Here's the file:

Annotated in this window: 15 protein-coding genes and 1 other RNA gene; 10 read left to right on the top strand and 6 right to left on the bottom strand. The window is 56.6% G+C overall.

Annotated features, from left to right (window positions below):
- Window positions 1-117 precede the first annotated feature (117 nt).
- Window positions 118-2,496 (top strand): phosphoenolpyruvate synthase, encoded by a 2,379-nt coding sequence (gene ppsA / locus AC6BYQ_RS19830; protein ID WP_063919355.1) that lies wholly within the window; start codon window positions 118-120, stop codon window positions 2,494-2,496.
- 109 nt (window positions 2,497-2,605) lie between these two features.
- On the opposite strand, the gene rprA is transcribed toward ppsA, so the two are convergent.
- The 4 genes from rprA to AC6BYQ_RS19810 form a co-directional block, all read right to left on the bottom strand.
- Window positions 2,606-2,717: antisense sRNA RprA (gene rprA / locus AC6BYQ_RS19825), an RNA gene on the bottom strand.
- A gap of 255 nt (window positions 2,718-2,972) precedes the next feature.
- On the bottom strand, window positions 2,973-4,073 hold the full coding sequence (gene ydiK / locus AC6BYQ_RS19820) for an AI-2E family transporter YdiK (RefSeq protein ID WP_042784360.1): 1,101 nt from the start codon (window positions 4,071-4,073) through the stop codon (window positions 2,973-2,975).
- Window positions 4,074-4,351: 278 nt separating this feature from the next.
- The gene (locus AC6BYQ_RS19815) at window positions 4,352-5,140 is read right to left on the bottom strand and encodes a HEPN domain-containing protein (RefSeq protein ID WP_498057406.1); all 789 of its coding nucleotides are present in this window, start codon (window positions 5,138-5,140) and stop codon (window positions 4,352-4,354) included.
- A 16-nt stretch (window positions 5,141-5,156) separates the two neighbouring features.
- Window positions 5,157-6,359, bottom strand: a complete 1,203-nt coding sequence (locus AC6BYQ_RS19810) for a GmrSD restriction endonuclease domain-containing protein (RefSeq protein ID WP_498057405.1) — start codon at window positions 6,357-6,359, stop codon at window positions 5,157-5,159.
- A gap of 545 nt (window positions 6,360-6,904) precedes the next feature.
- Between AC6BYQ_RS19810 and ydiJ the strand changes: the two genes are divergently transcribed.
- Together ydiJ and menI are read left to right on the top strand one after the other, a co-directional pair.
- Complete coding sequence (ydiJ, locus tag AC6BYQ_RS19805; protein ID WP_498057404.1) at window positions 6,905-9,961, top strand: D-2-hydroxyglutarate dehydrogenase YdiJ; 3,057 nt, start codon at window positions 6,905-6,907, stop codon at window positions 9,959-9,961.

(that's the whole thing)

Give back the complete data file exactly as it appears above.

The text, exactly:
Annotated in this window: 15 protein-coding genes and 1 other RNA gene; 10 read left to right on the top strand and 6 right to left on the bottom strand. The window is 56.6% G+C overall.

Annotated features, from left to right (window positions below):
- Window positions 1-117 precede the first annotated feature (117 nt).
- Window positions 118-2,496 (top strand): phosphoenolpyruvate synthase, encoded by a 2,379-nt coding sequence (gene ppsA / locus AC6BYQ_RS19830; protein ID WP_063919355.1) that lies wholly within the window; start codon window positions 118-120, stop codon window positions 2,494-2,496.
- 109 nt (window positions 2,497-2,605) lie between these two features.
- On the opposite strand, the gene rprA is transcribed toward ppsA, so the two are convergent.
- The 4 genes from rprA to AC6BYQ_RS19810 form a co-directional block, all read right to left on the bottom strand.
- Window positions 2,606-2,717: antisense sRNA RprA (gene rprA / locus AC6BYQ_RS19825), an RNA gene on the bottom strand.
- A gap of 255 nt (window positions 2,718-2,972) precedes the next feature.
- On the bottom strand, window positions 2,973-4,073 hold the full coding sequence (gene ydiK / locus AC6BYQ_RS19820) for an AI-2E family transporter YdiK (RefSeq protein ID WP_042784360.1): 1,101 nt from the start codon (window positions 4,071-4,073) through the stop codon (window positions 2,973-2,975).
- Window positions 4,074-4,351: 278 nt separating this feature from the next.
- The gene (locus AC6BYQ_RS19815) at window positions 4,352-5,140 is read right to left on the bottom strand and encodes a HEPN domain-containing protein (RefSeq protein ID WP_498057406.1); all 789 of its coding nucleotides are present in this window, start codon (window positions 5,138-5,140) and stop codon (window positions 4,352-4,354) included.
- A 16-nt stretch (window positions 5,141-5,156) separates the two neighbouring features.
- Window positions 5,157-6,359, bottom strand: a complete 1,203-nt coding sequence (locus AC6BYQ_RS19810) for a GmrSD restriction endonuclease domain-containing protein (RefSeq protein ID WP_498057405.1) — start codon at window positions 6,357-6,359, stop codon at window positions 5,157-5,159.
- A gap of 545 nt (window positions 6,360-6,904) precedes the next feature.
- Between AC6BYQ_RS19810 and ydiJ the strand changes: the two genes are divergently transcribed.
- Together ydiJ and menI are read left to right on the top strand one after the other, a co-directional pair.
- Complete coding sequence (ydiJ, locus tag AC6BYQ_RS19805; protein ID WP_498057404.1) at window positions 6,905-9,961, top strand: D-2-hydroxyglutarate dehydrogenase YdiJ; 3,057 nt, start codon at window positions 6,905-6,907, stop codon at window positions 9,959-9,961.